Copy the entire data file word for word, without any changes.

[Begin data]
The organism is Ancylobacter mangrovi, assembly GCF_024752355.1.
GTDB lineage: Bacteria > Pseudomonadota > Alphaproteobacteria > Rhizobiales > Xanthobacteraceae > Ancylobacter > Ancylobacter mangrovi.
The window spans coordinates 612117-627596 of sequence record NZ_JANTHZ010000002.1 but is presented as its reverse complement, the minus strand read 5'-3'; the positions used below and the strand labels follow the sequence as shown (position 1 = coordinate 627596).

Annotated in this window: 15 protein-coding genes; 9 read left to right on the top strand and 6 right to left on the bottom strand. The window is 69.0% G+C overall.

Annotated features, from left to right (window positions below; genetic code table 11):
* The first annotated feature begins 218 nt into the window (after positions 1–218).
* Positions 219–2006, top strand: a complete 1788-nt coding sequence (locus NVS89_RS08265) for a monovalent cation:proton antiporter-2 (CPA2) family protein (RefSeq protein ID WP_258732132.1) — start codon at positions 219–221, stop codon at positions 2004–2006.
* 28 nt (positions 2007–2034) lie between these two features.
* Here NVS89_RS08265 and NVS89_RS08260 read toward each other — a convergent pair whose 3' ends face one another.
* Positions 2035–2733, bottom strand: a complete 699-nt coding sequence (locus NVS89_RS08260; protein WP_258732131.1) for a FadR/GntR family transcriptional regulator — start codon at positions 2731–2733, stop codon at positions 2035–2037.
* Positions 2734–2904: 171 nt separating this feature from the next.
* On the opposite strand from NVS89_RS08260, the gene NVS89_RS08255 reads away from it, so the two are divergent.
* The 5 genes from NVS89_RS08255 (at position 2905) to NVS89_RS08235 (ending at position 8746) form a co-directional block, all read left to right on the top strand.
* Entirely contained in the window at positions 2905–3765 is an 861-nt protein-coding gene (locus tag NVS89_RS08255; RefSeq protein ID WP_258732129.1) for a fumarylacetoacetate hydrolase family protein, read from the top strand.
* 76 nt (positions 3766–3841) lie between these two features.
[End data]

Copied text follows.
The organism is Ancylobacter mangrovi, assembly GCF_024752355.1.
GTDB lineage: Bacteria > Pseudomonadota > Alphaproteobacteria > Rhizobiales > Xanthobacteraceae > Ancylobacter > Ancylobacter mangrovi.
The window spans coordinates 612117-627596 of sequence record NZ_JANTHZ010000002.1 but is presented as its reverse complement, the minus strand read 5'-3'; the positions used below and the strand labels follow the sequence as shown (position 1 = coordinate 627596).

Annotated in this window: 15 protein-coding genes; 9 read left to right on the top strand and 6 right to left on the bottom strand. The window is 69.0% G+C overall.

Annotated features, from left to right (window positions below; genetic code table 11):
* The first annotated feature begins 218 nt into the window (after positions 1–218).
* Positions 219–2006, top strand: a complete 1788-nt coding sequence (locus NVS89_RS08265) for a monovalent cation:proton antiporter-2 (CPA2) family protein (RefSeq protein ID WP_258732132.1) — start codon at positions 219–221, stop codon at positions 2004–2006.
* 28 nt (positions 2007–2034) lie between these two features.
* Here NVS89_RS08265 and NVS89_RS08260 read toward each other — a convergent pair whose 3' ends face one another.
* Positions 2035–2733, bottom strand: a complete 699-nt coding sequence (locus NVS89_RS08260; protein WP_258732131.1) for a FadR/GntR family transcriptional regulator — start codon at positions 2731–2733, stop codon at positions 2035–2037.
* Positions 2734–2904: 171 nt separating this feature from the next.
* On the opposite strand from NVS89_RS08260, the gene NVS89_RS08255 reads away from it, so the two are divergent.
* The 5 genes from NVS89_RS08255 (at position 2905) to NVS89_RS08235 (ending at position 8746) form a co-directional block, all read left to right on the top strand.
* Entirely contained in the window at positions 2905–3765 is an 861-nt protein-coding gene (locus tag NVS89_RS08255; RefSeq protein ID WP_258732129.1) for a fumarylacetoacetate hydrolase family protein, read from the top strand.
* 76 nt (positions 3766–3841) lie between these two features.